I think everyone needs a little fancy, a little 'extra', in a space or two of their home. I was able to add that extra to the small hallway that connects my master bedroom, closet, and bathroom and am simply in love with the way it turned out.
Master Hallway Glam Up
Believe it or not, the small hallway in my master suite was originally the pantry of the old kitchen. When I reconfigured the entire floor plan of my house, this little space became an area that connects my master bedroom to the closet and bathroom. It was fine before with the ceiling painted black and one of my favorite go-to light fixtures installed, but once I upgraded the master closet, I knew this area would be next.
A few months ago I found three vintage chandeliers that were being tossed at a nearby renovation so I asked if I could take them and the homeowners kindly said yes. I just knew I would be installing one them in this space.
It has a beautifully aged mirrored back plate with a gold band and a whole lot of crystals.
The first thing I had to do was to remove every single piece of crystal, one by one, and then clean them. I used a simple mixture of half water and half white vinegar to soak them in for several hours and then used a small toothbrush to clean every single piece.
I lost track of how many pieces and how long it took so let's just say it was a labor of love.
With all of the pieces ready for installation, I first had to mount the base to the ceiling using a metal rod that luckily came with the fixture. I chose not to have the old light fixture rewired and instead simply connected all of the black wires to black, and white to white. I'm not an electrician by any means but the installation was simple enough and so far, so good.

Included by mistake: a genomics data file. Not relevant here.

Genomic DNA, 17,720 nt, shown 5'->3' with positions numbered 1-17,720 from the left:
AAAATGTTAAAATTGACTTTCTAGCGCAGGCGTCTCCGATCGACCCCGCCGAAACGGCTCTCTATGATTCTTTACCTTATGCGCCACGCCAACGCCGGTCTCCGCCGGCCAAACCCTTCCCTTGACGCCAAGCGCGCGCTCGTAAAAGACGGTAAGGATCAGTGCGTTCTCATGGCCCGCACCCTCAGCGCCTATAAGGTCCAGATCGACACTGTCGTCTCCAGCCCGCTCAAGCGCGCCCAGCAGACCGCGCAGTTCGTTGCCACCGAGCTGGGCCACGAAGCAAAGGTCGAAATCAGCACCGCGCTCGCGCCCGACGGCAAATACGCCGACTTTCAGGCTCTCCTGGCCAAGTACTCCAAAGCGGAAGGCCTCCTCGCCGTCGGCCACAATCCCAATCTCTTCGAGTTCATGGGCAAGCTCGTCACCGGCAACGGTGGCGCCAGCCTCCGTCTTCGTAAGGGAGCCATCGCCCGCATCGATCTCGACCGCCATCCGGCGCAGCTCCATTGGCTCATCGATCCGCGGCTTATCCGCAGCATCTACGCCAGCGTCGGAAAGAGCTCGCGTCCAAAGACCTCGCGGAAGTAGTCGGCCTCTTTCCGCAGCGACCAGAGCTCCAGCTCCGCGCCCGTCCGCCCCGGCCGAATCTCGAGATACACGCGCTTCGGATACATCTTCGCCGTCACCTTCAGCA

With the chandelier ready for installation, I then got to work on the ceiling itself. I had saved some old vintage beadboard and crown molding and thought this would be the perfect place to install them. I began by using some old pieces of scrap wood along the perimeter of the ceiling and added two additional supports in the middle to help support the chandelier.
The next step was the least fun but absolutely necessary. I took all of the salvage materials, stripped off most of the paint, and then sanded them down to as smooth of a finish as possible.
The next step was to install the beadboard and crown molding using my Ryobi finish nail gun. This is one of my favorite tools I own because it's battery operated which makes it easy to use especially in small spaces.
As much as I hate to admit it, I made a couple of wrong cuts with the crown molding where I had to piece some material together but it's nothing that a little caulk can't fix.
Next I just needed to add a lot of caulk, a couple of coats of primer, a couple of coats of paint, and it was time to install the vintage chandelier.
I think it's safe to say I'm in love with this small little space now. It's fancy, and extra, and feels like a pretty piece of jewelry. I just love it.
And just for fun I added a little piece of trim along the bottom of the crown molding and painted it grey. It may or may not be hiding the imperfections of the installation.
While I realize my job allows me to run across more vintage fixtures and salvage materials than the average person, there are still great options you can purchase to pull off the look if you're hoping to add a little fancy to a space in your home. I've pulled together some great and affordable options I hope will steer you in the right direction.
VINTAGE INSPIRED CHANDELIERS